Wednesday, November 12, 2008

Admitting defeat and moving forward anyway

Avoiding the parking strip today; apparently I have a very short attention span, at least when it comes to back-spasm-triggering hard work.

So my grand plan when I first starting thinking about the yard was to strip out all existing grass and weeds before planting clover seeds to replace the "lawn." Turns out that lacking a tractor, that's really hard. I was reading different accounts of starting a clover lawn online, and the consensus seems to be that starting a clover-only lawn from scratch is really hard. So I decided to cheat, and just over-seed the existing lawn with clover seeds.

Everything I've read about the clover seeds says that because the seeds are tiny, they should be mixed with some other medium. Since this was a spur of the moment seeding experiment, I just mixed the seeds in with some potting soil I had in the shed. The seeds are tiny; when I scooped up a handful, I ended up with little lines of seeds under each fingernail. My first plan was to put the soil-seed combo in the little hand-held, crank-operated seed spreader thing that the previous owners left behind, but it didn't like the texture of the soil. So I dug up a little trowel (also left behind by the previous owners) and just scattered soil-seeds. I focused mainly on the spots of bare dirt, but also threw some in amongst the grass that's coming back. I followed nothing resembling a logical patterns, and probably missed huge swatches of the yard, but oh well. Haphazard, right? Then I went over most of the spots with scattered seeds with a little more soil and gently showered it all with a little water.

My big concerns are that the bare spots are part of Pace's frequent laps around the yard, and that he'll just tear the seeds up, or that the blue jays that hang out will eat all the seeds. But since this is more or less an experiment, I'm not really that concerned. And if it seems like it works, I'll go over the area a couple more times to thicken up the clover patches. Maybe I'll take it out on the parking strip too. For beneath the thyme.

Monday, November 10, 2008


Guess October is gone. So much for yard clean up month.

Too warm weather combined with feeling absolutely wretched for the last several weeks have seriously stymied my yardening endeavors. There's been some rain in the last few weeks - yay! Except now my big brown yard is turning green with things that I don't want growing. The mint is back, not at all frustrated by the goats. The oxalis is taking over huge chunks of the yard. I actually don't mind the oxalis - it looks clovery and puts up pretty yellow flowers. But the city has cited us a couple times for having out of control oxalis in our front yard and along our parking strip. Really? Have they ever tried to get rid of it? Its impossible. And besides, its pretty. Sigh.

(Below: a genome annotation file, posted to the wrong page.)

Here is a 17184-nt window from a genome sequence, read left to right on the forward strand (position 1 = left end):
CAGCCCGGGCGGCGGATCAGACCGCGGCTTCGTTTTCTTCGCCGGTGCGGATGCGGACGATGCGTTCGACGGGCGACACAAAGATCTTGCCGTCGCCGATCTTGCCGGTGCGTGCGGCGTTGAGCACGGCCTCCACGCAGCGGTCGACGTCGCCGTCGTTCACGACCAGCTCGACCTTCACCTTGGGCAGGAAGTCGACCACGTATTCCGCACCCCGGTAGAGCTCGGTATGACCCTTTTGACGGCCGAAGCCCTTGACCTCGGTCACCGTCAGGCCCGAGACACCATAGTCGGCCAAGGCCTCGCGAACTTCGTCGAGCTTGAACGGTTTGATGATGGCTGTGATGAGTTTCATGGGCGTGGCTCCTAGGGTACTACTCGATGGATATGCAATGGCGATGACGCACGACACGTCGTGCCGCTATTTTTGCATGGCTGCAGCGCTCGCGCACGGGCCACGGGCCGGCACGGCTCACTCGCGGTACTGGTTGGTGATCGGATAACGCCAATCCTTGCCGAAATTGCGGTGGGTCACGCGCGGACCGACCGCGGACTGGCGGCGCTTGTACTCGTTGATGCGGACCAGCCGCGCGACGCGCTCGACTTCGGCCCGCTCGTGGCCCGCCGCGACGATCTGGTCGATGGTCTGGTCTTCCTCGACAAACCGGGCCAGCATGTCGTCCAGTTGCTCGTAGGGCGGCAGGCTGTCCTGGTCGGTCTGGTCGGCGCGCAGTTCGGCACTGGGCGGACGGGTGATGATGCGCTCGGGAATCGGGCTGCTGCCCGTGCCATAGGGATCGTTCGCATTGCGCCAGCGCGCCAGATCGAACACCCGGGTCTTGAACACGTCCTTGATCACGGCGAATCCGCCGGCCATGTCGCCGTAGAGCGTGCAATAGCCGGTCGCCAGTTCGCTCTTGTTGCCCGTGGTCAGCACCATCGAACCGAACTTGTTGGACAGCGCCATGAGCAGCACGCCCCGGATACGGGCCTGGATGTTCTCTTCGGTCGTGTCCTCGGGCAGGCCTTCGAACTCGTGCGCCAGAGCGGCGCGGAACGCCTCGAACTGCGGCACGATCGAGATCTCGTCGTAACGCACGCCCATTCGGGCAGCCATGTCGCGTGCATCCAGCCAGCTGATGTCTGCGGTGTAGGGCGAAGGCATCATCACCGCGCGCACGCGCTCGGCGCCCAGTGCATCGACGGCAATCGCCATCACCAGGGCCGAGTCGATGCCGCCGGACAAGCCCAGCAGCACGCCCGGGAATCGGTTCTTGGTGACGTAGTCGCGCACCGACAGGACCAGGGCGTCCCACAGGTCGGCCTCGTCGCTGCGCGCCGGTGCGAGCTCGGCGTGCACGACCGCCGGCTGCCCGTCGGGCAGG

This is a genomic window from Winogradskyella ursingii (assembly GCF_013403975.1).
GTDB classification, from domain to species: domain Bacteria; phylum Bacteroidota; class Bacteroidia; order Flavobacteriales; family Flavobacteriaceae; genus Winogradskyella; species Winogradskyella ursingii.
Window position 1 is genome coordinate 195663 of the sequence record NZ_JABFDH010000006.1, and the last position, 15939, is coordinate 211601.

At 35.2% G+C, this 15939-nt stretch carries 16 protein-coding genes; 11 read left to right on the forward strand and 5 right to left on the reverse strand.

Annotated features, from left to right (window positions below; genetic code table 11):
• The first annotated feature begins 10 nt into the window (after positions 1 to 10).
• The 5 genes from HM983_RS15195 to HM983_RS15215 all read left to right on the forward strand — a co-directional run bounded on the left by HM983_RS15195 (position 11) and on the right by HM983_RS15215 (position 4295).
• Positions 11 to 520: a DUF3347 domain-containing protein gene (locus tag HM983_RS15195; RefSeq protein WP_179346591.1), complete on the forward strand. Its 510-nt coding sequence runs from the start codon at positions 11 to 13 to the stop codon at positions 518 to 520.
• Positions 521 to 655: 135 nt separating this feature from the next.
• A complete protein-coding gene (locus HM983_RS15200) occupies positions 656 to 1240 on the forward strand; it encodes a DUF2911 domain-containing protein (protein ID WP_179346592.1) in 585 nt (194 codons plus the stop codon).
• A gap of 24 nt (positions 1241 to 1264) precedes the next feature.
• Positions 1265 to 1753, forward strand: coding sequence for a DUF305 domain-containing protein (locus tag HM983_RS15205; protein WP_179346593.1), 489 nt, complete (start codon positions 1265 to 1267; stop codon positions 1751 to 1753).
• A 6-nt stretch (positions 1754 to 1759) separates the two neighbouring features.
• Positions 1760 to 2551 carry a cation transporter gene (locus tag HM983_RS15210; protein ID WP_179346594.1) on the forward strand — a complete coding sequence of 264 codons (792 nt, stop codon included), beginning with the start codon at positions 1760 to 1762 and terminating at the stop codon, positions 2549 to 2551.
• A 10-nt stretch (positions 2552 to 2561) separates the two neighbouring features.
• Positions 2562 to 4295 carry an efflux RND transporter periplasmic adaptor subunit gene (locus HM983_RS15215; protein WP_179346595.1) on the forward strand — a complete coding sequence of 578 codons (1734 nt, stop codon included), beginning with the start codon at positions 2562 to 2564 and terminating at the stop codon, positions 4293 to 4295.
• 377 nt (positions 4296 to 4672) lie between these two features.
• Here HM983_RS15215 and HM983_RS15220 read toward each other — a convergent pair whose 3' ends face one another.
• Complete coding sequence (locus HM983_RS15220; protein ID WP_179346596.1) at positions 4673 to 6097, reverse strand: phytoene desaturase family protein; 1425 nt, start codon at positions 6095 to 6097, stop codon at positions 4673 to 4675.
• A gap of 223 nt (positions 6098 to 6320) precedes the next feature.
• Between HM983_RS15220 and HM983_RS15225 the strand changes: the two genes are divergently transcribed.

Anyway, since the ground is slightly damp from Saturday's rain, and since our parking strip is turning alarmingly green already, and, um, since I hid in my house and listened to the street cleaning guy take a shovel to the green stuff growing in the street along side our house (that's not our responsibility, right? If the street is in bad enough repair that green stuff can grow on the asphalt, surely that's the city's problem. Right?), I decided to take a stab at the parking strip this morning. I have long had plans for this evil strip, involving creeping thyme on the street side, and lavender and rosemary on the fence side. But today, I was just going to focus on getting rid of the green stuff coming up.

Armed with my handy new toy, the Garden Weasel , I set out with very great intentions. And discovered that my suspicions that yardening and morning sickness are not remotely compatible were completely correct. I knew this, but still I tried. With lots of little breaks and frequent reminders to myself not to pass out and/or throw up, I actually cleared about a quarter of the street side of the parking strip down to dirt - about 30 feet. Have I mentioned that the parking strip is half a block long? I also had the nice gentleman across the street doing a little happy dance as he described how excited he is to have recently gotten into growing things and had my local postal worker suggest just paving it over. Tempting.

Anyway, I guess I'll go out and try again tomorrow. I might run to the nursery this afternoon and pick up a few plugs of thyme - I cleared up enough to plant four or five plants, I think. Which when you think about it, is pretty cool.

Monday, September 29, 2008

One hour in the yard = 2.5 full yard bins